Judge Jean M. Cocozza Corruption

Judge Jean M. Cocozza, appointed as an Associate Judge, has no courtroom experience as a defense lawyer, as a prosecutor or as a litigator of any kind. No bar association had independently evaluated her work to see whether she was fit to be a judge, and she had not appeared before any judicial screening committee.


But Jane M. Cocozza is a former Clerk for a well-connected IL Supreme Court Justice Charles Freeman who regularly helps his cronies, specially his clerks,  to obtain judicial seats like  Judge Cynthia Y. Cobbs. who was appointed twice,  also without prior  court experience;  while she was at odds with the state’s constitution over her residency requirements in Will County. At the time of her  new appointment, Judge Cobb was serving by appointment to the countywide Simmons, Jr. vacancy. (Jessica A. O’Brien* has been elected to this vacancy) In appointing Judge Cobb to the Barbara McDonald vacancy, the Illinois Supreme Court terminated Cobb’s appointment to the Simmons, Jr. vacancy.


Another Justice Freeman’s pick was Judge Sheldon A. Harris whom Freeman had recommended for a judgeship in 2000.”Another bad way to pick judges“. Freeman has an extensive track record of backing political cronies for the bench. Some were merely incompetent. Two drew the attention of federal investigators, who questioned whether money and political connections helped them secure appointments, including Edward Vdrolyak’s crony.  (Vrdolyak was  implicated in the case of former Cook County Circuit Court Judge George J.W. Smith, who  pleaded guilty to that Prosecutors claimed the transactions were in furtherance of an alleged bribe paid to a “go-between” in order to secure Smith’s appointment. Smith was reportedly appointed by Freeman based on Vrdolyak’s recommendation, leading to speculation that Vrdolyak was the alleged “go-between”).  One of Justice Freeman’s  nominees went to prison. Justice Freeman’s well-connected son, Kevin L. Freeman, since 2003 serves on Illinois Property Tax Appeal Board where Mr. Michael Madigan and Mr. Edward Burke, husband to IL Supreme Court  Justice Anne Burke (who is responsible for judicial selections), reduce property taxes for their wealthy friends.

Cocozza’s connections with Justice Freeman were powerful to overbid 282  candidates seeking one of six associate judge positions in the Circuit Court of Cook County.

Cocozza was appointed by the Illinois Supreme Court to the Circuit Court of Cook County in on January 14, 2013, to replace Jesse G. Reyes for a term that expired in December of 2014. However, Cocozza was not considered to run to fill Reyes vacancy.


Instead Cocozza  was appointed to fill the vacancy created by the retirement of Judge Noreen Love in November 2014.[1][2] Noreen Love was a judge of the Cook County Circuit Court in Illinois.[1] She was appointed to the court in June 2002 and elected that November.[2] She initially filed to run for retention in 2014, but withdrew on August 21, 2014; and left behind at least 6 years of judicial pay and benefits worth about $1.2 million. She retired from the bench on November 30, 2014.[3], or immediately when a well-connected clerk  Cocozza needed a vacant judicial seat.

Worth to mention, suddenly retired Judge Noreen Love’s vacancy won  another candidate,  well-qualified Brendan O’Brian, during 2016 election.


Shortly after Brendan O’Brian  won Love’  judicial seat, his wife, Jessica O’Brian, *(judge from 2012, who, bear to repeat,  was elected to fill judge Simmons, Jr where Cynthia Cobbs,  also Justice Freeman’s clerk,  was assigned ) was indicted in purported 2007 “mortgage fraud”, despite beyond questionable charges and  expired statutes of limitations, or after Jessica O’Brian twice crossed Justice Freeman  clerks’ paths to positions of public trust.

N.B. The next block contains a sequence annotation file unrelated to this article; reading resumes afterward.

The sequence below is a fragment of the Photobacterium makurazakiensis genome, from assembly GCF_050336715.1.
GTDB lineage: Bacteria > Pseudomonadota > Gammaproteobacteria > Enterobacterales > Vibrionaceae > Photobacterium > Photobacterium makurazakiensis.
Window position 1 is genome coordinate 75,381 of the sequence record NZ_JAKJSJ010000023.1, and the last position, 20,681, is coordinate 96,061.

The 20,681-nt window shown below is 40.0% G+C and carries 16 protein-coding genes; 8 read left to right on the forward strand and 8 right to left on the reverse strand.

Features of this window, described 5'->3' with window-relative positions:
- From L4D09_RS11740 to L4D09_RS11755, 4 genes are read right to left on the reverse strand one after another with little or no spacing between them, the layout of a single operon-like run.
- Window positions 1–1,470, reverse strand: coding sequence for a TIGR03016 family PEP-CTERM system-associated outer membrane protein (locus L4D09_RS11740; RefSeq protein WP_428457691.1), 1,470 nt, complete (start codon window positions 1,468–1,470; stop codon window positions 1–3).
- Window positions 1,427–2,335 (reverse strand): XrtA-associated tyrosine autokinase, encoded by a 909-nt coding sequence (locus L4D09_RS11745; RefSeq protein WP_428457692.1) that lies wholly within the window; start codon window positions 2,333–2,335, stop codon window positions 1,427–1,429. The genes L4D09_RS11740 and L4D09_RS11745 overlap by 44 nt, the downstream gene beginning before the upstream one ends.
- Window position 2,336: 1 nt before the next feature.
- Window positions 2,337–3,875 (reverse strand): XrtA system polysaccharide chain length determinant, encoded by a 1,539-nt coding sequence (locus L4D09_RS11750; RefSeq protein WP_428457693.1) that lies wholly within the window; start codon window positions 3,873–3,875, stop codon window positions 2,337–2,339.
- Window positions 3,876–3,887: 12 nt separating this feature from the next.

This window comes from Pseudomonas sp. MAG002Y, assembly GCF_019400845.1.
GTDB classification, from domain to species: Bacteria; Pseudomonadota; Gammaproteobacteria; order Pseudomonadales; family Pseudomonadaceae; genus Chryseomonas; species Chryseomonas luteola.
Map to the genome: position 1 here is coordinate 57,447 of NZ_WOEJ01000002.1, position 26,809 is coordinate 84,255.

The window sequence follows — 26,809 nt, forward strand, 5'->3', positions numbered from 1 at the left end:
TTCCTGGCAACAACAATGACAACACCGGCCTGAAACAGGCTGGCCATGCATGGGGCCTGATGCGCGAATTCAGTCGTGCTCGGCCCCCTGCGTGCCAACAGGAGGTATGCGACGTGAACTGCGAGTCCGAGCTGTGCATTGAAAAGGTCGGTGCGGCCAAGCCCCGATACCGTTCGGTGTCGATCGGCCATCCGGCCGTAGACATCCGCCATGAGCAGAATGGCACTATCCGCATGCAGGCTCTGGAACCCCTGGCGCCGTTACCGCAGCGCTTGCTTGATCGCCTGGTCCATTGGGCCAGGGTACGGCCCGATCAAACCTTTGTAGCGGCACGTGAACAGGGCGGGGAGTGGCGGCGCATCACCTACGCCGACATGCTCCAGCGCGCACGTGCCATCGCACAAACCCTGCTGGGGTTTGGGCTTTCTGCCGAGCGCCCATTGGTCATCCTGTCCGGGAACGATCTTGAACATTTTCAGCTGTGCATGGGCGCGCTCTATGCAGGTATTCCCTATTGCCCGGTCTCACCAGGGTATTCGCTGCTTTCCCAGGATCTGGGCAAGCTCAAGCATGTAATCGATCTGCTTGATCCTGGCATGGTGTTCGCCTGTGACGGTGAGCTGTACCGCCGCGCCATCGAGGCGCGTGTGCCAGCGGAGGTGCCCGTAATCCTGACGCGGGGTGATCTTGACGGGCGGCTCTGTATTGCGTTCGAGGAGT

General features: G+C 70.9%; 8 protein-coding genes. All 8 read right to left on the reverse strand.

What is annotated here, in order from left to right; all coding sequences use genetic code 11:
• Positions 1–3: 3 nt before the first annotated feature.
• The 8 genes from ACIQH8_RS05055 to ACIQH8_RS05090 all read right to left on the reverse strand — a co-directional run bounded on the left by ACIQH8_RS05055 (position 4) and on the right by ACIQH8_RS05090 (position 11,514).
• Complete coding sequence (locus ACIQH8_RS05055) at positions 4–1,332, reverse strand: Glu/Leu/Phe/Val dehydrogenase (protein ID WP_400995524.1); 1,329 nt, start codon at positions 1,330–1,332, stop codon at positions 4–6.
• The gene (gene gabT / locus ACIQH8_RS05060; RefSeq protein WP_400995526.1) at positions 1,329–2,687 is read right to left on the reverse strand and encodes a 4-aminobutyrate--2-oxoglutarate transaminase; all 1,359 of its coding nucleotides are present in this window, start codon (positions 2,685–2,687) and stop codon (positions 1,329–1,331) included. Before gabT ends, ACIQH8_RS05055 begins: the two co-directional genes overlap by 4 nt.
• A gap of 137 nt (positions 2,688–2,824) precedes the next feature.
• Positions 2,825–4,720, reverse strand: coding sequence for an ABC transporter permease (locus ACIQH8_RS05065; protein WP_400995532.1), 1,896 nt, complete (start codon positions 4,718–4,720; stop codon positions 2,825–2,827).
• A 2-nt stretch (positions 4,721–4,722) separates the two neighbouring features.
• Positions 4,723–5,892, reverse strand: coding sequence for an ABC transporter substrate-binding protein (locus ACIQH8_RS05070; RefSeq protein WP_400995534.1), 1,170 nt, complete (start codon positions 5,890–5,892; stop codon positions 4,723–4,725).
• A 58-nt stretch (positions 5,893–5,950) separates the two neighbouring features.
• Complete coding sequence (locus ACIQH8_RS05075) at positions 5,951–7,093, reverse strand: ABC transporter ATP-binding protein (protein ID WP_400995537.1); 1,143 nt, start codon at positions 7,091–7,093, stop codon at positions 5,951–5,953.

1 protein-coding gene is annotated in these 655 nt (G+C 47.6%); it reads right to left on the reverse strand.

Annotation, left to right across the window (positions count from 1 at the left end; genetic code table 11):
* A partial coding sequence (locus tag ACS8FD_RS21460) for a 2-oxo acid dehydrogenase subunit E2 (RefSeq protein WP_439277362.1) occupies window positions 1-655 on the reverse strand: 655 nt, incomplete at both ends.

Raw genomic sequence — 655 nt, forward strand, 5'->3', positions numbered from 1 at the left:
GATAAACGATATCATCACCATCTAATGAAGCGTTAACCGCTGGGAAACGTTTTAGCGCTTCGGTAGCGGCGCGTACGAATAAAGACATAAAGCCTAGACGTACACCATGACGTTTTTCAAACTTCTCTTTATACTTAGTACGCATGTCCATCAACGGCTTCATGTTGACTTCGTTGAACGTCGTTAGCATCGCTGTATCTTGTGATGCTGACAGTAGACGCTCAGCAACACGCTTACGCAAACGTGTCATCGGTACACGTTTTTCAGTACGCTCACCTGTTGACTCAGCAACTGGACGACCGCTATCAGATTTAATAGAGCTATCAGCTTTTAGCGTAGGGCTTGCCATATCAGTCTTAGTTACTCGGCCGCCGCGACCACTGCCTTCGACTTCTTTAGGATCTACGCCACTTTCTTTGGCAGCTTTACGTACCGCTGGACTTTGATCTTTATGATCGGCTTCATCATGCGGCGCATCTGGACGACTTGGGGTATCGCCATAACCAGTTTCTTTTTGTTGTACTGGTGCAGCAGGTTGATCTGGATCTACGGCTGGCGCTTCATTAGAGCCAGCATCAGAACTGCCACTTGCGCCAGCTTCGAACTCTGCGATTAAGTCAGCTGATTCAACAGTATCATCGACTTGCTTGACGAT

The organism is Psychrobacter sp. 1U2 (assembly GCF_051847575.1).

Cocozza was reappointed in April 2016 to a term expiring on June 30, 2019.[3] She currently is assigned to the Paternity and Child Support Section of the Domestic Relations Division. Cocozza  had no experience as a defense lawyer, prosecutor or litigator, but when Freeman recommended her for judgeship the other justices agreed to appoint her to the circuit court.[6

By Tribune: “When the Illinois Supreme Court acted to fill a vacancy on the Cook County bench this year, it looked no further than the chambers of one of its own — Justice Charles Freeman. There the high court found law clerk Jean Cocozza.

Cocozza got her law degree in 1989, but she has no courtroom experience as a defense lawyer, as a prosecutor or as a litigator of any kind, according to her work history. Half of Cocozza’s resume is devoted to talking about her service with her building‘s condominium association and with her church parish.

No bar association had independently evaluated her work to see whether she was fit to be a judge, and she had not appeared before any judicial screening committee.

She did, however, have the advantage of working for Freeman. She had been his senior law clerk for the past 15 years, according to her resume, with duties including writing drafts of opinions and court orders, and “exercising general supervisory authority over the chamber’s staff.”

Freeman recommended Cocozza for a judgeship. The court in January agreed and named her a full Circuit Court judge, filling a vacancy created when another judge was elected to the Appellate Court.

Cocozza’s state salary jumps from $123,000 a year to about $182,000. On a recent workday, the 48-year-old could be found in traffic court, looking over the shoulder of a more experienced judge who was teaching her the ropes.

Cocozza declined to comment for this story.

Joseph Tybor, spokesman for the Illinois Supreme Court, defended the decision to make Cocozza a judge.



This is the appointment you’re getting worked up about?” Tybor wrote in an email response to questions. “More than 15 years as the senior law clerk to the longest-serving justice on the Supreme Court? She’s worked on thousands of cases and motions covering virtually every area of Illinois law. There aren’t many attorneys in the state who know more about more aspects of Illinois law than she.”